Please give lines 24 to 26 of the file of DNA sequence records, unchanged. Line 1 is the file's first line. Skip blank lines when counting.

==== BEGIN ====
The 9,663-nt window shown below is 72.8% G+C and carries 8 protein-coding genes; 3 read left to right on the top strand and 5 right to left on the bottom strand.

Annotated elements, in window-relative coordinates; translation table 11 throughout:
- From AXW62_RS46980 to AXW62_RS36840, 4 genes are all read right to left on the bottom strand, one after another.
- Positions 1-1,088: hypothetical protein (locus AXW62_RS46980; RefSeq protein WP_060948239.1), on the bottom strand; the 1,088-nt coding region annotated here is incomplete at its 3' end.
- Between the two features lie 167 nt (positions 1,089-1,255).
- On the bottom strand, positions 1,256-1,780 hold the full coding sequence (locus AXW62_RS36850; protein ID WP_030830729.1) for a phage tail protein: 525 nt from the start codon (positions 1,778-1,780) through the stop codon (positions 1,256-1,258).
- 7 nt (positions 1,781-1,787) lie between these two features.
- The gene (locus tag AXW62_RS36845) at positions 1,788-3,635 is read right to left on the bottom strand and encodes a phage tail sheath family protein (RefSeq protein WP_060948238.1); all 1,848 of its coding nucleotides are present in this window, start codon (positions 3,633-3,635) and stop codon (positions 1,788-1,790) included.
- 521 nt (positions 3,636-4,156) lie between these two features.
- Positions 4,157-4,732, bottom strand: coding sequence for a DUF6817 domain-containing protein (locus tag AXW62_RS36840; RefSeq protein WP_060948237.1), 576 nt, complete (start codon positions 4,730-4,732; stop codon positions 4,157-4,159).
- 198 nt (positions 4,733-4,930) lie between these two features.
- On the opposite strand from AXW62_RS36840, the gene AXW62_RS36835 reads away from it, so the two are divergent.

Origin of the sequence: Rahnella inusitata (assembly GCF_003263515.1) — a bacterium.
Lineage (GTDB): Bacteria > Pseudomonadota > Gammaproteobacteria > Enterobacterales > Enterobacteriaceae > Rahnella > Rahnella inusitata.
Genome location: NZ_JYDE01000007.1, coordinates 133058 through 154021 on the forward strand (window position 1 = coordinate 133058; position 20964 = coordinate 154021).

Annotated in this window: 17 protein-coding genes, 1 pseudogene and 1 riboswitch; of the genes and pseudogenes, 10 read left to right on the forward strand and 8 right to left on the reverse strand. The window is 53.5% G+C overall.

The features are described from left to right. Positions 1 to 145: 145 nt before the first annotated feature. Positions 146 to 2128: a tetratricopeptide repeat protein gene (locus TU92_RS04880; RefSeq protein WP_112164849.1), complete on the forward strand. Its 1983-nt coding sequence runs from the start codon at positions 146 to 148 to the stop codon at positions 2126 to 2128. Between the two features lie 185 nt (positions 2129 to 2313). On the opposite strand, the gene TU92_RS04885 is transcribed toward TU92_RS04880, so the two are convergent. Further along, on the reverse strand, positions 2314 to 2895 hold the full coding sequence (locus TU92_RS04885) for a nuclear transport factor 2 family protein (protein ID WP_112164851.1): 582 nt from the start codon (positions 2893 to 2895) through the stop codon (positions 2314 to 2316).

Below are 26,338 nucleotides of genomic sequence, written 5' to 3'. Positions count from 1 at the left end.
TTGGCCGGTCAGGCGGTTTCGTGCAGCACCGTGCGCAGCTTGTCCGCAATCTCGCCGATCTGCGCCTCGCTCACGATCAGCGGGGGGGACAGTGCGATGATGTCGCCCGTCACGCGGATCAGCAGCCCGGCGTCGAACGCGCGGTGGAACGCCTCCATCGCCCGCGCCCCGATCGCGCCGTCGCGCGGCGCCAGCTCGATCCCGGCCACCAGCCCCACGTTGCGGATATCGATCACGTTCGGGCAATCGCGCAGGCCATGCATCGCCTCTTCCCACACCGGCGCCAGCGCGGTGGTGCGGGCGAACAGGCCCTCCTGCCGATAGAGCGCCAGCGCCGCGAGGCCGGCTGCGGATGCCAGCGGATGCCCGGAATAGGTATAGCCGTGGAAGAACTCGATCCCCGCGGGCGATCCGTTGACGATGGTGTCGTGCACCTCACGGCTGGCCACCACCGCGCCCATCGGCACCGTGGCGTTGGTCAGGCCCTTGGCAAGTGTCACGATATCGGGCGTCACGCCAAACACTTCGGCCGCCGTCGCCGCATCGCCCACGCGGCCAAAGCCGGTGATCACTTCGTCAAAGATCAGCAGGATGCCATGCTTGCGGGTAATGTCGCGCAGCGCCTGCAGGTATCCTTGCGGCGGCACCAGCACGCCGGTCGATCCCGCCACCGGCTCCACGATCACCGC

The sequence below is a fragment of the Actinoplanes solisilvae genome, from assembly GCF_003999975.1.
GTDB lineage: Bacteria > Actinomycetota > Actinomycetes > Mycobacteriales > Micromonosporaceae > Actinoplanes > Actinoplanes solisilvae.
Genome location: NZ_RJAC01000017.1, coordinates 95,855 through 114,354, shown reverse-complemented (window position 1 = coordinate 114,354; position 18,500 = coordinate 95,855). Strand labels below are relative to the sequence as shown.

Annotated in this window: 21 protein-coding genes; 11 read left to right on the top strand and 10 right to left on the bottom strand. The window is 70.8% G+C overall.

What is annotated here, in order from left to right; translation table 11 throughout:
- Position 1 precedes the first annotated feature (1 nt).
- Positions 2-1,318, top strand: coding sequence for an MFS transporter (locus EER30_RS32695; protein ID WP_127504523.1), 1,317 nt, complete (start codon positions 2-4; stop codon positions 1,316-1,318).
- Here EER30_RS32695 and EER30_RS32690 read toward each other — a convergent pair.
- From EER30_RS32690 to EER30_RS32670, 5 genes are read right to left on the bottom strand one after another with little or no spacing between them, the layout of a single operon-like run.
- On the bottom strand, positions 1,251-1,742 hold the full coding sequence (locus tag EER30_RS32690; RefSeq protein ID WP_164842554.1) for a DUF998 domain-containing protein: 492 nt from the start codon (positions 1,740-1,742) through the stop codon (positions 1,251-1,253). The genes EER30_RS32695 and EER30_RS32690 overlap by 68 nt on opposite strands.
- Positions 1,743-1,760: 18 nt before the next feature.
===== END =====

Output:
What is annotated here, in order from left to right; translation table 11 throughout:
- Position 1 precedes the first annotated feature (1 nt).
- Positions 2-1,318, top strand: coding sequence for an MFS transporter (locus EER30_RS32695; protein ID WP_127504523.1), 1,317 nt, complete (start codon positions 2-4; stop codon positions 1,316-1,318).